Even if Trump begrudgingly acknowledged some U.S. responsibility toward our Afghan allies, the State Department had been completely hollowed out during his term in office and was severely understaffed. There were vacant positions everywhere that needed to be filled, the State Department could not keep up with normal demands on its time, let alone fast track anything new. Then the United States Senate, still under Republican control, dragged its feet in confirming Biden's Cabinet choices and key positions below that level. In almost all cases confirmation.hearings on those picks did not begin until Trump was out of office. So Biden had to wait to install his team, who had been insufficiently briefed (if at all) during the transition period, and then they had to repopulate agencies that in some cases had become ghost towns, while rooting out a highly partisan resistance Trump had sent in to occupy those Departments.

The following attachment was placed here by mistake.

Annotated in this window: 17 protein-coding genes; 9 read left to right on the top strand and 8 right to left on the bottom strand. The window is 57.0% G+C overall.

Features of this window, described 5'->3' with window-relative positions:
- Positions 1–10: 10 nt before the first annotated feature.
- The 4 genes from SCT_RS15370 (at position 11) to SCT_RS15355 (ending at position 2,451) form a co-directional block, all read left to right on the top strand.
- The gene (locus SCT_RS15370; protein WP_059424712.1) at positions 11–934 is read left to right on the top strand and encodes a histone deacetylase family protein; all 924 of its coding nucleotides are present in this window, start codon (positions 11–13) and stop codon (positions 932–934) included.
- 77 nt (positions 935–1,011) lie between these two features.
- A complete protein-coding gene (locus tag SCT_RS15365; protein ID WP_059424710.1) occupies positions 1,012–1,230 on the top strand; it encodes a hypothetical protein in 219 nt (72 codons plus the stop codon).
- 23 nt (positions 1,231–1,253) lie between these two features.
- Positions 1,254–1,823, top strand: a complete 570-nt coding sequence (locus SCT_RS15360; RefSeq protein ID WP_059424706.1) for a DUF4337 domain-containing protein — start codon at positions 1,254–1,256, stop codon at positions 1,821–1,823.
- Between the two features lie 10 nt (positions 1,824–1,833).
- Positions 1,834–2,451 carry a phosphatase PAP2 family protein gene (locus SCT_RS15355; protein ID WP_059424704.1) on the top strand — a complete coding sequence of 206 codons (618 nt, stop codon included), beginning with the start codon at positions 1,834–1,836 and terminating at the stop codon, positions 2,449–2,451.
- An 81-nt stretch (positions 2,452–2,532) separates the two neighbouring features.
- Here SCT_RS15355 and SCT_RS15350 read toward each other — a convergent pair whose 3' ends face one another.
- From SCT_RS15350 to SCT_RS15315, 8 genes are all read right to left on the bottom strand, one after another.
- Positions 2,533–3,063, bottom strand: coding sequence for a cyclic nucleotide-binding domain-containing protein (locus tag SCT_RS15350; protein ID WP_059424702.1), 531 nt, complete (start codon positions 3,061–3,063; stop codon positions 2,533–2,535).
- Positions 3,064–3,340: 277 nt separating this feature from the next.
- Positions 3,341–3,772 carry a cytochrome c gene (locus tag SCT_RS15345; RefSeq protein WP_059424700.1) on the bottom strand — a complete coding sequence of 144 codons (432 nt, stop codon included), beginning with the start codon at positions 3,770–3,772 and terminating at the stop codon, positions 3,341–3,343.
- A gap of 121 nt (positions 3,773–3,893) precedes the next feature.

Second, for all practical purposes, it is true that: "No one thought Afghanistan would collapse as quickly as it did." It's true even if a few voices can be located who in fact believed that Kabul could be under the control of the Taliban weeks before the scheduled date for total U.S. withdrawal from Afghanistan. Those opinions, if they existed, were clearly outliers. Yes there were a sizable number of analysts who thought that the Afghan government might rapidly collapse after the U.S. left, but "rapidly" was defined as several weeks or months after the American withdrawal was complete. No doubt many of our Afghan allies who now are so tragically at risk (those who had made it to or were already in Kabul) would have fled to the Kabul Airport at least a week before the Taliban rolled into town had they thought the collapse could happen that suddenly. They were caught off guard by the suddenness also, even if they knew the final handwriting was on the wall, and being native to Afghanistan, they were better able to read that handwriting better than most American officials.